My father was protected by a society that worships superhuman strength, record breaking productivity and compartmentalizes that from the damage that bullies do to their families, co-workers and communities.

My father is now 80 years old and suffering dementia, he has conveniently forgotten his crimes and blames everyone else for his poverty and loneliness. 

You may read this and think he was a product of his upbringing, his genes, his socioeconomic class. My father was born the son of a self-made millionaire in Italy in the early 1930s. By age three the signs he was different were already apparent when he tried to murder his mother with a garden implement and was only stopped when his grandmother walked into the scene. He was physically talented, and highly intelligent with an infamous temper, who could flip on a dime and go from charming and warm to deadly.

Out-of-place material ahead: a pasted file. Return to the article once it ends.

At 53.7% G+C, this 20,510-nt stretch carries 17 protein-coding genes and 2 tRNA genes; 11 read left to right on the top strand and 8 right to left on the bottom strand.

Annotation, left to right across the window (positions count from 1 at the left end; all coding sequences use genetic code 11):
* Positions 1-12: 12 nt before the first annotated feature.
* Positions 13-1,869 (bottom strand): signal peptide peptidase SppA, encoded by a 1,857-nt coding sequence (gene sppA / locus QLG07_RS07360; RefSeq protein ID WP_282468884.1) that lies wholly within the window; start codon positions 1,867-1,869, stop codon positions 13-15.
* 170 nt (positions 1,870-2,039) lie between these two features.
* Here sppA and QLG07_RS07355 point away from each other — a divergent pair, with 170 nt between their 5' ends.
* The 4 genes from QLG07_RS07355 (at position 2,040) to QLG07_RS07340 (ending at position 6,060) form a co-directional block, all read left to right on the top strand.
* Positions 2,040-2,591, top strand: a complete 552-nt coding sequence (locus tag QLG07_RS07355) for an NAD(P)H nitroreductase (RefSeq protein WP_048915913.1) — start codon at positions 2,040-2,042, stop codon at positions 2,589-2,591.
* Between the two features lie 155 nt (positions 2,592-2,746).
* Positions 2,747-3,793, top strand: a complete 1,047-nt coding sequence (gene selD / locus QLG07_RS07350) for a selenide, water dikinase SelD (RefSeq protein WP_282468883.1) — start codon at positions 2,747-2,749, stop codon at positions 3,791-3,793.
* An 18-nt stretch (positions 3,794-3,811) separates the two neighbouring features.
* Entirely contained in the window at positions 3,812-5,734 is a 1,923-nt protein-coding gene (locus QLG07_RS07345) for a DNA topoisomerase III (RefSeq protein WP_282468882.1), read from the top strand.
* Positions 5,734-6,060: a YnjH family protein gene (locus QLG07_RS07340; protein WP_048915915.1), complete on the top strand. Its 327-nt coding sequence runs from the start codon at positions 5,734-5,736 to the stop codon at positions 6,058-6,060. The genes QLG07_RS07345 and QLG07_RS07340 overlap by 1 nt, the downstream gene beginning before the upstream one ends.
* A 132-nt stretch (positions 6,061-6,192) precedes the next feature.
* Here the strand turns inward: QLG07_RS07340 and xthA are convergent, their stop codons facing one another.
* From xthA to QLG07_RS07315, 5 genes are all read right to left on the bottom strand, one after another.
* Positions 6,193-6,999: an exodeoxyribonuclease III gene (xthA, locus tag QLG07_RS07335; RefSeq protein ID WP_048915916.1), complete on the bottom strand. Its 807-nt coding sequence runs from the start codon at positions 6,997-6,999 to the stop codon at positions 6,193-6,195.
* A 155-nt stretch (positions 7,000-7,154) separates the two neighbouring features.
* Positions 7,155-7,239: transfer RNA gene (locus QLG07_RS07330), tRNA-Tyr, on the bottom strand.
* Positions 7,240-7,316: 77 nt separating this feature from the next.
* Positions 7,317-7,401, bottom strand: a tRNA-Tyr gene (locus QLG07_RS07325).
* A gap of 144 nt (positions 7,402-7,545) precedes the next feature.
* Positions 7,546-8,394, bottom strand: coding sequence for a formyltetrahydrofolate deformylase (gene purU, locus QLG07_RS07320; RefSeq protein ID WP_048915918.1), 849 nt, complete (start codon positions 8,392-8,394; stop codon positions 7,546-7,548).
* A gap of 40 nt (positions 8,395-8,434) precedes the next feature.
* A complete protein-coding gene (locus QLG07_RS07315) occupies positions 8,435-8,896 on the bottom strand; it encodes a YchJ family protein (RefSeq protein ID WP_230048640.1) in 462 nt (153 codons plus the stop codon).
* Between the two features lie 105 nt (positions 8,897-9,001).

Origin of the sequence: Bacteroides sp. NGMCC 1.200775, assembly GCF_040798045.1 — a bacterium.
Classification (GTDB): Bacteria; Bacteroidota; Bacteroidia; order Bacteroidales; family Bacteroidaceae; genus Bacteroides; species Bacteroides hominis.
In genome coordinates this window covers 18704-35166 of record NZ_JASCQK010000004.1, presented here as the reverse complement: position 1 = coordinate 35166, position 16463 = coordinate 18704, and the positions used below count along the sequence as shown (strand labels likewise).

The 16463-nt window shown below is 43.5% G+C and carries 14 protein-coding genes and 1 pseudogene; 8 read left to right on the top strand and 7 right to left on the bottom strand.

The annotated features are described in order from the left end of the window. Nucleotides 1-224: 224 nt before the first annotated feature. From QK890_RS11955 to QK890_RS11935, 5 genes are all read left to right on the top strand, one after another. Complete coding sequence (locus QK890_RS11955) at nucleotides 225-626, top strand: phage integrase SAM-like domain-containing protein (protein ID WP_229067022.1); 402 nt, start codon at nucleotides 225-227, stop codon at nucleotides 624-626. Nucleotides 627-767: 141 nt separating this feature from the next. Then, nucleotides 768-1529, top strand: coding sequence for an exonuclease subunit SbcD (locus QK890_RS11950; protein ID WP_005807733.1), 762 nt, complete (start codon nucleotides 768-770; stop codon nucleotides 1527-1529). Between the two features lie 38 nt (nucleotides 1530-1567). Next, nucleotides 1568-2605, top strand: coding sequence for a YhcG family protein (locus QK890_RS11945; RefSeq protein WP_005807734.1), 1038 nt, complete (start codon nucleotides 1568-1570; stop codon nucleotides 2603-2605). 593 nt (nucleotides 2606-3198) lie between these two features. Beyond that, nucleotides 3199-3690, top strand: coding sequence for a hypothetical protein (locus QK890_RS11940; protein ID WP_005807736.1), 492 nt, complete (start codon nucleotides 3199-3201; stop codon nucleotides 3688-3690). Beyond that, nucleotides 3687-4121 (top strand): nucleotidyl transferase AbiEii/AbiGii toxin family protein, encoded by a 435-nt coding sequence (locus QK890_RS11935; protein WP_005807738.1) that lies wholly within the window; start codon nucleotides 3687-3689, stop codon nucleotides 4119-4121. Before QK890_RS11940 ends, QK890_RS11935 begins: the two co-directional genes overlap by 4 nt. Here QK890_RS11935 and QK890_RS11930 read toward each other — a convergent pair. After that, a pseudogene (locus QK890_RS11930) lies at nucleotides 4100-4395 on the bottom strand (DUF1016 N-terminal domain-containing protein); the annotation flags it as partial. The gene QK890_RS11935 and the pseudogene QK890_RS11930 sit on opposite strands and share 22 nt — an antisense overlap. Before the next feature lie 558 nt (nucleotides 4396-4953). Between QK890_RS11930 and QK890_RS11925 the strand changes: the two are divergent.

WWII couldn't have helped as the violence he experienced as a young child at the hands of both the Nazis and US forces is beyond the comprehension of most of us. And yet his cousins experienced the same thing and none of them turned out like him.

I write this because bullying, domestic violence and child-abuse are being discussed on talk shows everywhere. Everyone has an opinion, but nobody seems to have a solution.

These experiences set me on a lifelong quest to understand human behavior and, along with the rare genetic condition I have, inspire me to keep searching for answers. So here's what I know to be true. Not as a theory, but as a reality:

Bullies, whether they are abusive parents, spouses, teachers, schoolyard children, politicians, professionals, blue collar workers or terrorists, only thrive on the energy we give them through our attention, fear and desire to appease them or cure them.

This is just what they want, and it is all they need.

The solution?